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Author Topic: Engine crutch  (Read 501 times)

Offline Peter in Fairfax, VA

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Engine crutch
« on: January 10, 2022, 12:41:17 PM »
So, I am scratch building four profile trainers.  Has building technology introduced a "crutch" into profiles where the grain between the motor bearers runs vertical, similar to some combat designs, like the Nemesis II?  If so, how would this be integrated?  In a related note, cutting insets for bearers is so tedious, I am tempted to glue them to the side of the fuse for future trainers.

thanks,

Peter

Offline Dave Hull

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Re: Engine crutch
« Reply #1 on: January 10, 2022, 02:33:10 PM »
Peter,

Not sure I understand your comment on "insets."  Can you explain?

I have used vertically oriented grain on some racing planes with good results. It is assembled with 30 minute epoxy, and the plywood doublers are used to unify the structure. I have also used a maple block with the grain parallel to better ensure an optimum glue joint. Let me see if I can find a picture or two.

The advantage of orienting the balsa one way versus another is due to material anisotropy--the strength of balsa is very different between along grain and across grain. Orienting it between bearers with the grain at 90 degrees it is intended to increase the crushing strength between the two bearers. Say, if you buried the nose of the plane in the ground coming in at a 30 degree angle. The bottom motor mount would like to displace upwards, which would require the front of the cross piece to crush; or, the bond joint at the back to separate. Note that with a properly glued and unified front end, the ply doublers would have to shear and/or buckle for the mount to move. That's what you want--all the pieces contributing to taking up loads.

Remember that combining all these wood types and in different orientations is the very definition of composite construction. When you consider a certain design load--like a nose-in crash--you are imagining where the load gets applied, how much it will be, and so on. Note that the stiffest piece in the composite arrangement will take up load first and may fail despite all the "heavy reinforcement" buried somewhere else. You need to think of "maximum fiber" which is the engineering concept for the outermost material surface from the neutral bending axis. So in this case, the hardwoods and the plywoods are much stiffer than the balsa, whether the balsa is measured with- or cross-grain. With plywood doublers on the outside, then what the balsa core is mostly doing is preventing buckling of the plywood and carrying internal shear from bending loads.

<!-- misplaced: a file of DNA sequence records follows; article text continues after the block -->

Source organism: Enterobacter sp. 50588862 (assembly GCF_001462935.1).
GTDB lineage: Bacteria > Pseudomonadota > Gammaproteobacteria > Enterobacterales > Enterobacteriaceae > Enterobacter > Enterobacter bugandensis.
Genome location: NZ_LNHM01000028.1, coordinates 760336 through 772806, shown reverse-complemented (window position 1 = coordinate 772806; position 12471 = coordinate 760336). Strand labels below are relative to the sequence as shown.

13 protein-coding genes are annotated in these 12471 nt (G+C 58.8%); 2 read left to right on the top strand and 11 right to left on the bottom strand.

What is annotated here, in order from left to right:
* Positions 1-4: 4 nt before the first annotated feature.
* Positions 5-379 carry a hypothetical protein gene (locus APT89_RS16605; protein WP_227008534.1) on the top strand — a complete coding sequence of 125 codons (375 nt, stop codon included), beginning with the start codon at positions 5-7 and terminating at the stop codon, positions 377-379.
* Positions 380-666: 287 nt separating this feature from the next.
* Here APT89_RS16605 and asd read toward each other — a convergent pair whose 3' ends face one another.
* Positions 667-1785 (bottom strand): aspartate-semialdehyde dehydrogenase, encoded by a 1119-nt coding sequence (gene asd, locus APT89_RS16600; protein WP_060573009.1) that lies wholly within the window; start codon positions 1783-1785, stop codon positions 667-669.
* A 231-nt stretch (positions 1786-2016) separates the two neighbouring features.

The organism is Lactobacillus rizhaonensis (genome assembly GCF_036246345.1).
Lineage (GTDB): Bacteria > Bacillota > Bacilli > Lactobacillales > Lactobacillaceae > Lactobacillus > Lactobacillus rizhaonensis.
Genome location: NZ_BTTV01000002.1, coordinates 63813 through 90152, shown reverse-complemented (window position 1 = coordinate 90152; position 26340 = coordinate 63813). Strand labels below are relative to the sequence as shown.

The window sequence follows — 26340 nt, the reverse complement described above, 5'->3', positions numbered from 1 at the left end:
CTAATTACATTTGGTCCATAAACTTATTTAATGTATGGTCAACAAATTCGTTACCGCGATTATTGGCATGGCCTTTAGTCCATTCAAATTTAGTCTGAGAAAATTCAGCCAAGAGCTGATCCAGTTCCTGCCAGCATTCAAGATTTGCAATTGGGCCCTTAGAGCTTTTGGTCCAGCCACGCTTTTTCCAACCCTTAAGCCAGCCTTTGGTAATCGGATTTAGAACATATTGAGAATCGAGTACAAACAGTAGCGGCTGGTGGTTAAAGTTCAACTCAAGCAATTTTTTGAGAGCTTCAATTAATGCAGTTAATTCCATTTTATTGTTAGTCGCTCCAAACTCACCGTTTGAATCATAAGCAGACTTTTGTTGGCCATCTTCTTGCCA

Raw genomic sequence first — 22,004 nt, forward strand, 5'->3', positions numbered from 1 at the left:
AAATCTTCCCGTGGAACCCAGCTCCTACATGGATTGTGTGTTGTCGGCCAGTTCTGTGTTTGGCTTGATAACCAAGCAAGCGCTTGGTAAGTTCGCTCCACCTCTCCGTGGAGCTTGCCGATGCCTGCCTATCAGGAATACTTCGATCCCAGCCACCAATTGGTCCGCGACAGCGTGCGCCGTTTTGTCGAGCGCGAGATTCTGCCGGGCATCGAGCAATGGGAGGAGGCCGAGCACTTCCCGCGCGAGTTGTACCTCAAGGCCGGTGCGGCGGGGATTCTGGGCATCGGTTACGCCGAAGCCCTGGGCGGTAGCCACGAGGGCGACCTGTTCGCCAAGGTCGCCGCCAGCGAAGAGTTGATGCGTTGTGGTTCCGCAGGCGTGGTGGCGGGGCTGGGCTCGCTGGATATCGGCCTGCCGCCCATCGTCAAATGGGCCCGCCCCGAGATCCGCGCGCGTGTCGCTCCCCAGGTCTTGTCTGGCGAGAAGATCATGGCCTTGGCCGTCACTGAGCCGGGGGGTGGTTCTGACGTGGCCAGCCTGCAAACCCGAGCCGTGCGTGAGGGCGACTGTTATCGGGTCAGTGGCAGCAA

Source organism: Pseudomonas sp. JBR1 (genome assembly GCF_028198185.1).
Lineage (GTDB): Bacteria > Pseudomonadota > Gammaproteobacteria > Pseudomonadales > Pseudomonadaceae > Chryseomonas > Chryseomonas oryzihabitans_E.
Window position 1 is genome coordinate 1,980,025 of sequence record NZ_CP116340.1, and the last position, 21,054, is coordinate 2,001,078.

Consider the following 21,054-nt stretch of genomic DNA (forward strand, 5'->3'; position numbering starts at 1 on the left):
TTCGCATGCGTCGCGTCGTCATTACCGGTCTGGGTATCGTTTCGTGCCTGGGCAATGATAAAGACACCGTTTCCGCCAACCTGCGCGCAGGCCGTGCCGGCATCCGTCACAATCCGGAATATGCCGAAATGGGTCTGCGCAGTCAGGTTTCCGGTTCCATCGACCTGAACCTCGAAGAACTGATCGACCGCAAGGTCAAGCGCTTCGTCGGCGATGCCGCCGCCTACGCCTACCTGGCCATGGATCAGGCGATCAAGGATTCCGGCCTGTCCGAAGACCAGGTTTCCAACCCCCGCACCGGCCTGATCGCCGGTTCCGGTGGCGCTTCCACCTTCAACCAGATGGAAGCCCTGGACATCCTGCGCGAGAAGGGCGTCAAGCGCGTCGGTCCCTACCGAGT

On another plane, I used another piece of hardwood where this crossgrain balsa separator might go. also worked, and the weight up front didn't hurt anything. And, it provided a place to install bolt-thru landing gear. More functionality from the same increment of weight.

The problem usually with "overbuilding" is that we stiffen one area which then focuses loads/bending in another area and the end result is less durable than it was. Classic trial by error "whack-a-mole design...."

Dave

Offline Peter in Fairfax, VA

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Re: Engine crutch
« Reply #2 on: January 10, 2022, 03:37:33 PM »
By "inset," I mean cutting slots in the fuse plank for the bearers.  For example, the attached Ringmaster plan has long bearers.  A design influence in what I am building is the Streak Trainer, which has even longer bearers.

Offline Dave Hull

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Re: Engine crutch
« Reply #3 on: January 10, 2022, 04:02:05 PM »
Got it. Good description.

How are you cutting your insets?

For a balsa fuse, I'd clamp the plank to the edge of a solid table, overhanging. Then take a coping saw with a new, unmangled blade and saw to the line. Pretty easy to cut if you keep your eye on being vertical. If you have a scrollsaw, even easier. Bandsaw works too, but sometimes the blade in the saw is a bit too aggressive (but I'm too lazy to change it....)

I shoot for a slide-in fit and leave any fuzzies from the sawing as epoxy-holding filler.

Things get a bit trickier for odd shapes like a tapered stub spar in a solid wing as on a trainer or racing plane. Here's a before and after pic.

Offline Dave Hull

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Re: Engine crutch
« Reply #4 on: January 10, 2022, 04:06:40 PM »